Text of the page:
Scatterplots of RR and RT interval variability bring evidence for diverse non-linear dynamics of heart rate and ventricular repolarization duration in coronary heart disease.Europace 2001; 3(1):39-45E
QT interval prolongation and increased spatial QT dispersion are important factors increasing the risk in coronary heart disease. The authors studied the spontaneous beat-to-beat variability of ventricular repolarization (RT intervals) in normal subjects and in patients after myocardial infarction (MI) in order to define the determinants of abnormal temporal dispersion.
Seventy-six patients with a history of MI (17 female, 59 male, aged 52 +/- 10 years) comprised the study group. Forty-seven patients had preserved left ventricular ejection fraction (EF > or = 40%, MI-A) and 29 patients had left ventricular dysfunction (EF < 40%, MI-B). Twenty healthy volunteers (6 female, 14 male, aged 25 +/- 5 years) were included as the control group. An ECG signal of 512 heartbeats was recorded in the supine position. After analogue-to-digital conversion (16 bit, 2 kHz), the fiducial points of the R wave and T wave were determined. The RR and RT variability (V) assessed in the time domain as the standard deviations of RR and RT (ms), as well as the coefficients of scatterplots of RR and RT intervals.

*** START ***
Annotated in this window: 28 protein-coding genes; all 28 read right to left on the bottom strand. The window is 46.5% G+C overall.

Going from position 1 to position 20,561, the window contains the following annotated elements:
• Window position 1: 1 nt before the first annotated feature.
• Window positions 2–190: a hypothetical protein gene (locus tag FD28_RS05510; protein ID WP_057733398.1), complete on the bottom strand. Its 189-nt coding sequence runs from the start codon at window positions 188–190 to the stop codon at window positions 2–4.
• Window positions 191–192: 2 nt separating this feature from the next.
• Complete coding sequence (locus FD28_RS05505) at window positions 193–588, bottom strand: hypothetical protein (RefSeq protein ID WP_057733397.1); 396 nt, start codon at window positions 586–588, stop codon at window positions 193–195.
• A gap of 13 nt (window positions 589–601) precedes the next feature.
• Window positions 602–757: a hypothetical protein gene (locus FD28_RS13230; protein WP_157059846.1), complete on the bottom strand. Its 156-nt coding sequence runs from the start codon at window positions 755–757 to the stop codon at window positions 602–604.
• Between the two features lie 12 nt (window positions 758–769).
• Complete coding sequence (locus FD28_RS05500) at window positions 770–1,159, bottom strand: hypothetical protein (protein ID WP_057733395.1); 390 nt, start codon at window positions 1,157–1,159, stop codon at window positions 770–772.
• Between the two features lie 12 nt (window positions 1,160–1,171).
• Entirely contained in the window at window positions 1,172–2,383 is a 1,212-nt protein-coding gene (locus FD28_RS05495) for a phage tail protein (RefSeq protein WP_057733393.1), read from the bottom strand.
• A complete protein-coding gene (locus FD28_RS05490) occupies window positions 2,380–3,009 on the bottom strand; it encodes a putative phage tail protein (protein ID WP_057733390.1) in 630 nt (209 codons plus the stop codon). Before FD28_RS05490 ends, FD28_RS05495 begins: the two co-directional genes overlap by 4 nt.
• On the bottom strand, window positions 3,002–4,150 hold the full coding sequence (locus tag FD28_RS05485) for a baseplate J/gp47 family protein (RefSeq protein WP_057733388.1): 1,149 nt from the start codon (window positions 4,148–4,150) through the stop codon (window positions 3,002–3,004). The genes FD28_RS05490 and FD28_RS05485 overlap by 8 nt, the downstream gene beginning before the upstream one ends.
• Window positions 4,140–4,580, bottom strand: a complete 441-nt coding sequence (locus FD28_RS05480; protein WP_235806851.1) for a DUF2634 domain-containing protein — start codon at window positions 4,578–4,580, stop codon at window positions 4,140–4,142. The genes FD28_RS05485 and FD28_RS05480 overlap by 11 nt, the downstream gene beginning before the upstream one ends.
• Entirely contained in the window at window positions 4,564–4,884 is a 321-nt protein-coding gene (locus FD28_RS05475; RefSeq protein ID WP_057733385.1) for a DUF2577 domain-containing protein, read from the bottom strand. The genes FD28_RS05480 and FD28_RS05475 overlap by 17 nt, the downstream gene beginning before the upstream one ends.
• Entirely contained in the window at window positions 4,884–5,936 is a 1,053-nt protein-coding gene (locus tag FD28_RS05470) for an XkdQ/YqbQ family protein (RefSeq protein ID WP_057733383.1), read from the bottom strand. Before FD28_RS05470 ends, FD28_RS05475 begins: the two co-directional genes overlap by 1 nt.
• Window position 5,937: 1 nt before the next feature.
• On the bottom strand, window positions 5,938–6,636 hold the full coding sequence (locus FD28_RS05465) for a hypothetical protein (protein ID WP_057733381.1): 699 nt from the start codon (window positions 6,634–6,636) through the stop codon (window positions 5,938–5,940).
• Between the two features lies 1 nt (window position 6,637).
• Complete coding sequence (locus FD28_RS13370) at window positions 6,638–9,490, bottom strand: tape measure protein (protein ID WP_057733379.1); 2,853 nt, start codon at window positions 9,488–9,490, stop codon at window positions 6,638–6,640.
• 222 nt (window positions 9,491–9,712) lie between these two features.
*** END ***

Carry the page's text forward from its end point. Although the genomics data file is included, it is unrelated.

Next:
As expected, the standard deviation of RR was significantly reduced in MI patients. The magnitude of RTV in the time domain was similar in the controls and in both subgroups of MI patients. The complexity of heart rate variability (HRV) was slightly, but significantly, reduced in the MI-B group, but not significantly in the MI-A heart group. The complexity of RTV behaved in the opposite manner, being increased in both MI subgroups with the lower mean in the MI-B patients. The different behaviour of HRV and RTV was indicated by the increased ratio of RR/RT coefficients, which reached a significantly greater value in the MI-B group.
The authors have described different patterns of scatterplot of short-term HRV and RTV in normal subjects, which confirmed that RTV is a less complex phenomenon than HRV. In patients after MI, the complexity of HRV diminishes, while the complexity of RTV increases. These opposing changes are more pronounced in patients with left ventricular dysfunction. A possible prognostic value of this feature is unknown and remains to be elucidated in future prospective studies.